B-cell precursor acute lymphoblastic leukaemia (BCP-ALL) is a heterogeneous disease in which patient outcome is influenced by genetic lesions. Cytogenetic classification has improved survival through risk stratification for treatment. Translocations involving the Immunoglobulin Heavy Chain Locus (IGH) comprise 5% of BCP-ALL and lead to overexpression of juxtaposed genes, due to the powerful IGH enhancer elements. Multiple IGH partner genes have been described in BCP-ALL, including five members of the Ccaat Enhancer-Binding Protein (CEBP) transcription factor family: CEBPA, CEBPB, CEBPD, CEBPE and CEBPG, which comprise 12% of the IGH-translocation subgroup.
Patients with potential IGH-CEBP translocations were identified by mining cytogenetic data from UK ALL trials. The translocations were confirmed by fluorescence in situ hybridisation (FISH), followed by screening for commonly occurring BCP-ALL lesions using Multiplex Ligation-dependent Probe Amplification (MLPA) (SALSA P335 kit, MRC Holland), and detection of novel genetic lesions using SNP6.0 arrays. A total of 33 IGH-CEBP patients were identified; CEBPD (n=11, 34%); CEBPA (n=10, 30%); CEBPB (n=8, 24%); CEBPE (n=3, 9%); CEBPG (n=1, 3%). Cohort median age was 15 years (range, 2-65 years). Interestingly the majority of IGH-CEBPD patients were under the age of 10 years, while CEBPA and CEBPB patients were older, all over the age of 10 years (p=0.005). The median white blood cell (WBC) count of the cohort was low at 8.24x109/l (range, 0.9-430 109/l), the highest WBCs were observed in the CEBPB subgroup (p=0.04). Associated abnormalities were mixed: 5 Down syndrome (DS) patients were identified in the cohort all exclusive to the IGH-CEBPD subgroup, an observation which has been previously reported, BCR-ABL1 translocation (n=1), high hyperdiploidy (n=1) and hypodiploidy (n=1). Although numbers were small, some trends were observed: 27% (n=9) of patients were deceased: CEBPB (n=4, 44%), CEBPA (n=2, 22%), CEBPD (n=2, 22%) and CEBPE (n=1, 13%). Overall 15% (n=5) relapsed: CEBPD (n=3, 60%), CEBPA and CEBPB (each n=1, 20%). Minimum residual disease data (MRD) at day 28 were available for 8 (24%) patients, CEBPD (n=3, 38%), CEBPA (n=2, 25%), CEBPB, CEBPE and CEBPG (n=1, 13% each). Although numbers were low, all 3 MRD negative patients were IGH-CEBPD while the remaining patients, all MRD positive, comprised the remaining CEBP subgroups.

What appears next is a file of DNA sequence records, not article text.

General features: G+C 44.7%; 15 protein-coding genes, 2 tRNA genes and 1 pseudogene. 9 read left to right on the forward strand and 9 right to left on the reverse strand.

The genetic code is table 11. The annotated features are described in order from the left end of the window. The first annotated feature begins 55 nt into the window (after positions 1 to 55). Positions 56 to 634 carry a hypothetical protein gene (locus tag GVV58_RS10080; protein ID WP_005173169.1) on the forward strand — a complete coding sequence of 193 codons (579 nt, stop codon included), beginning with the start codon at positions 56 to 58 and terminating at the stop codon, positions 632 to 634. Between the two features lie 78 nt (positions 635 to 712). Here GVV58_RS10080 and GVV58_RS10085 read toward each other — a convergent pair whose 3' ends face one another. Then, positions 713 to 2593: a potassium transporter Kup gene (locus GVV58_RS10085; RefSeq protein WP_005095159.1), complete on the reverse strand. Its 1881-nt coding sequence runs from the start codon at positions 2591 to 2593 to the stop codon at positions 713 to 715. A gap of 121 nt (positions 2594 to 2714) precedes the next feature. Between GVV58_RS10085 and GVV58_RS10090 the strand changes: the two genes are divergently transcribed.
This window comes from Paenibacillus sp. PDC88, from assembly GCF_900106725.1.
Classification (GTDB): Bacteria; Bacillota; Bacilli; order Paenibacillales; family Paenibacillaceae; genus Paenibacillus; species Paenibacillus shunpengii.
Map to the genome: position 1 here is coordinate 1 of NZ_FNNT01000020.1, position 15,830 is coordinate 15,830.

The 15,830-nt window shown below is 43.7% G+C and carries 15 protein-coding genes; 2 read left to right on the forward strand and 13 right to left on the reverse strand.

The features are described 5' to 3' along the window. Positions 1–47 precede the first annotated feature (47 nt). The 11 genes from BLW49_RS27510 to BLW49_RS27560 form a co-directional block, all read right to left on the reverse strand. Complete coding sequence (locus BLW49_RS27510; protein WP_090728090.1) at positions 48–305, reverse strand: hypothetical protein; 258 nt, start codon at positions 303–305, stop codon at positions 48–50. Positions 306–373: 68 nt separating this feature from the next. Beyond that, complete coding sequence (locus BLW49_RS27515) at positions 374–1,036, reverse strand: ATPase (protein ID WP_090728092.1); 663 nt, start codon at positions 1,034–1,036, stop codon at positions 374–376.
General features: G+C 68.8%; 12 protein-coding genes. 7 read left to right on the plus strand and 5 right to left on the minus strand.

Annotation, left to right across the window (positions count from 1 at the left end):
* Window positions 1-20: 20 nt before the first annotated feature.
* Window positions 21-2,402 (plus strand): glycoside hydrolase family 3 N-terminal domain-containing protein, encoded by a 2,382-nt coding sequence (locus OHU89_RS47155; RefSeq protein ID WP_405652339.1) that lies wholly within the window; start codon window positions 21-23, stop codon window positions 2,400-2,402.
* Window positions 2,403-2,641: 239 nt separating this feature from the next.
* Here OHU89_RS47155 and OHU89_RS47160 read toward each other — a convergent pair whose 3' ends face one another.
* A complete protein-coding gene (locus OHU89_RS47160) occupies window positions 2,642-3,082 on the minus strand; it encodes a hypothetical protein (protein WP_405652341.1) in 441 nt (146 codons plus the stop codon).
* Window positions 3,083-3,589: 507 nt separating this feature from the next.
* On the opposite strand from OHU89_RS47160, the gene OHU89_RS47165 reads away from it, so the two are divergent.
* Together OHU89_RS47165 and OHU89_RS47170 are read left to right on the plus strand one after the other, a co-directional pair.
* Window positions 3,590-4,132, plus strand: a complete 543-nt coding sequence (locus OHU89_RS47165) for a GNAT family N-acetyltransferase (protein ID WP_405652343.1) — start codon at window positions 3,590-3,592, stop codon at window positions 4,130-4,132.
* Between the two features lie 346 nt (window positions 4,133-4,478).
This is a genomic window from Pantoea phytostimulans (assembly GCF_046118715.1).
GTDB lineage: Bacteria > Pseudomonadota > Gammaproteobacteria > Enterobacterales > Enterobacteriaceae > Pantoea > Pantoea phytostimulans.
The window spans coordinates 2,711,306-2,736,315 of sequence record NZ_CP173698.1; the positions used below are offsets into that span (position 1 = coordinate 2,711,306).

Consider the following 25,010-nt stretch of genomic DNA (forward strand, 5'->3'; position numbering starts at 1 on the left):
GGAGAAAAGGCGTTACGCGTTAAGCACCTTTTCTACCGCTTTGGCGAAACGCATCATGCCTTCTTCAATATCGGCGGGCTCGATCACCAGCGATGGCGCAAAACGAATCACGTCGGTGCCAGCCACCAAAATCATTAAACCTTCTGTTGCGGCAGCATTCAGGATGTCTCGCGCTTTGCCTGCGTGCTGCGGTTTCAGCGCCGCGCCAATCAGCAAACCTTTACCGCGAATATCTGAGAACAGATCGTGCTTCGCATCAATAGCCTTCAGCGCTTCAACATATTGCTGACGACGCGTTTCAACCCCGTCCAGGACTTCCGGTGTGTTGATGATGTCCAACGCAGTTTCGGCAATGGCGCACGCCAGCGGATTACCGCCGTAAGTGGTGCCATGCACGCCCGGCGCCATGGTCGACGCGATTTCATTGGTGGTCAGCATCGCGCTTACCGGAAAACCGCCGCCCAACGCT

MLPA screening of 28 patients identified that 25% had whole gene deletions of CDKN2A/CDKN2B (n=7): the most common copy number abnormality (CNA) observed in IGH-CEBP. IKZF1 deletions of exons 4-7, a deletion resulting in the formation of the dominant negative isoform IK6, were present in 21% (n=6) patients: CEBPB (n=4, 67%) and CEBPD (n=2, 33%) (P=0.04). Four CNAs of the PAX5 gene were observed: individual gains of exon 5 and exon 7 (n=1 each, 50%); single exon gains of PAX5 have been predicted to lead to altered protein activity, whole gene deletion (n=1), deletion of exon 1 along with gain of exons 7 and 8 (n=1).
Using SNP6.0 arrays (n=13) a recurrent focal deletion of the ABL2 gene was discovered (n=4, 31%). These patients had a common region of deletion covering exon 2 of the gene. This deletion covers the Src Homology 2 domain (SH2), which allows for the recognition of phosphorylated tyrosine residues, vital for cell signalling. Patients spanned three subgroups; CEBPB (n=2, 50%), CEBPA (n=1, 25%) and CEBPD (n=1, 25%).
In this study, we show that in the IGH-CEBP subgroup, the CEBP partner gene influences disease phenotype. CEBPB patients showed more aggressive BCP-ALL characteristics, with the highest WBC, death rate (50%), older age and highest levels of associated abnormalities, with all patients showing one or more genetic lesions. The CEBPD subgroup comprises the youngest patients, a statistically significant finding both with and without inclusion of DS status. This subgroup also had the highest number of relapses in the cohort, and was the only CEBP subgroup to be MRD negative at day 28, albeit based on low patient numbers. A focal deletion within ABL2, a paralog of the ABL1 gene, is an interesting new abnormality in this subgroup, which may contribute to disease development.
No relevant conflicts of interest to declare.
Asterisk with author names denotes non-ASH members.